Do you know what I like best about my friends? I like that they are completely and uniquely them. They’re totally honest and genuine about who they are and don’t feel the need to apologize for it. But if the average person were to look at my friends, there are probably some people who they wouldn’t expect to be in that lineup because of how they see me. And what they expect of me.

My friends come in a wide assortment of ages, races, sexual orientations, genders, educational backgrounds and socio-economic statuses. I have friends that are college graduates and some that are college dropouts; some that are Caucasian, African-American, Hispanic, Asian, or some awesomely crazy blended mix of everything; some that love sports, others that prefer musical theater, and even more who would rather read a book above all else. I have some friends that go to church, some that are more “spiritual” than “religious”, and some that are just trying to figure out what the heck is going on in the world. The list can go on and on, but in the end, they’re my friends.

I can think of people that I have encountered over the past few years that have “cookie-cutter” friends and realized how that could have (and for many reasons, should have) been me and how thankful I am to have met and befriended many of the people that I have. Let me start by defining what I mean by “cookie-cutter” friends. When I use that term, I am referring to those people who may look different than you (i.e. race, gender, physical features), but for all intensive purposes dress, think, act, and speak the same way you do and rarely challenge you to step out of your preconceived notions about the world and to look at things differently.

My friends are the complete opposite. They challenge me to look beyond my slightly above-middle class, raised in the valley, conservative, pastor’s kid who graduated for a Christian university and is going into ministry-life and see the world through their eyes. Do you, dear reader, have those people in your life?

All that to say, I had a conversation with someone yesterday that caused to figure out why my friends are so vast and varied. Because I choose to defy people’s expectations… I refuse to live in a cookie-cutter world where everyone thinks and acts the same! Now, don’t get me wrong, I’m not an anarchist, but I do think that the world is so much more interesting if we’re allowed to embrace our flaws and love people for who they are, not for what they can do for us. In theory, all of my friends should be overprotected pastor’s kids with entitlement issues who are constantly trying to define who they are outside of their parent’s shadow. Harsh? Maybe. But that is, in theory, the category that I should fall into. Do I? Not anymore.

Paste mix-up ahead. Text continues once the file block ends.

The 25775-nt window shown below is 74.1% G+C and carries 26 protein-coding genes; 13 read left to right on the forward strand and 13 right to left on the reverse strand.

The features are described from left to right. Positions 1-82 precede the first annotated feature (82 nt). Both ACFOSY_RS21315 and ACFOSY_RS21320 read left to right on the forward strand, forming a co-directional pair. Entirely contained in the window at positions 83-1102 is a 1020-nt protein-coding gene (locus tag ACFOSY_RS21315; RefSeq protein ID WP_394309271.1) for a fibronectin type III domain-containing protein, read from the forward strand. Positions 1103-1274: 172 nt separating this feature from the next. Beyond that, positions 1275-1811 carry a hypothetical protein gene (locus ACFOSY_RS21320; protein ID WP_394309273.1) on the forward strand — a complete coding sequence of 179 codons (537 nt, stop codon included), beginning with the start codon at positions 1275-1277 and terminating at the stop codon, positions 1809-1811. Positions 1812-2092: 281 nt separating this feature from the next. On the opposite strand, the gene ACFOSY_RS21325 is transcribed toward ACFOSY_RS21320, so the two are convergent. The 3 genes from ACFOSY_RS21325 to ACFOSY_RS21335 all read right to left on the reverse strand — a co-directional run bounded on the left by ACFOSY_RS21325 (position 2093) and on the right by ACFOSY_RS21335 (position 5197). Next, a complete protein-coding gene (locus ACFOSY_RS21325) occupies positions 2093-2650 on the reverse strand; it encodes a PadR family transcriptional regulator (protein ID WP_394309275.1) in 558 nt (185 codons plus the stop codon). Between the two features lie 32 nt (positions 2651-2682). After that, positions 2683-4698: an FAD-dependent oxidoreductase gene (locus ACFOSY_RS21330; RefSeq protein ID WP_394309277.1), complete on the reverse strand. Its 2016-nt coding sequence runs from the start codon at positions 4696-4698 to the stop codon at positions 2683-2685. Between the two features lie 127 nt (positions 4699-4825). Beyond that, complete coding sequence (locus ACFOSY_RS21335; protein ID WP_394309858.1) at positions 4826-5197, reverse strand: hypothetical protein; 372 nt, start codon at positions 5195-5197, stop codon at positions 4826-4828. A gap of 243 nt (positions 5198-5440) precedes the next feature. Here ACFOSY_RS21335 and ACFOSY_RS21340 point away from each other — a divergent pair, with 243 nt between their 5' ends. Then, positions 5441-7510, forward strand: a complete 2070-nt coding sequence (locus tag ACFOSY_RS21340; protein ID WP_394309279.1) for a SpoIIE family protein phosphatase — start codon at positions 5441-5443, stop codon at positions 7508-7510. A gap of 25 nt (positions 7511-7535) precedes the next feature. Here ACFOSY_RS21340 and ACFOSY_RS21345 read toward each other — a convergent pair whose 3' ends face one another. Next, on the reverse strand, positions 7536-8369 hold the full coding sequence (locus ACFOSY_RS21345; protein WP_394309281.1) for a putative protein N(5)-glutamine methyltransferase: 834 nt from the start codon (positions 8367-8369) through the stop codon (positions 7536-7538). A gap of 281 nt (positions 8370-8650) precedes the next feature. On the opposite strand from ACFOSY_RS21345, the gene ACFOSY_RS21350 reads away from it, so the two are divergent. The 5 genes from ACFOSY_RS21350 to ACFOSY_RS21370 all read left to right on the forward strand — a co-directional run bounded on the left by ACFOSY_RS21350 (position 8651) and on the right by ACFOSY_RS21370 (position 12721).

Prior to my sophomore year in college, most of the people that I consider friends now, I would have ignored because they didn’t fit into my idea of what I wanted my friends to be. I could have easily fit into my cookie-cutter life and missed out on all the awesome people that I’ve met and all of the fun experiences that I’ve lived through.

We generally have expectations of who people should be based on our first impressions – a look, a conversation, an assumption. I can say from experience, that isn’t always a good thing. Get to know the person before you decide whether or not they’re worthy of your time… they could surprise you. Or disappoint you. Either way, don’t live subjected to what you think you are defined as. Be your own person! Make your own friends! Experience life for the beautiful cornucopia of differences that it is! (That was a little bit cheesy, sorry. =])


About jenthigpenn

Worshipper by design, worship leader by calling... ordinary becoming extraordinary by the grace of God.
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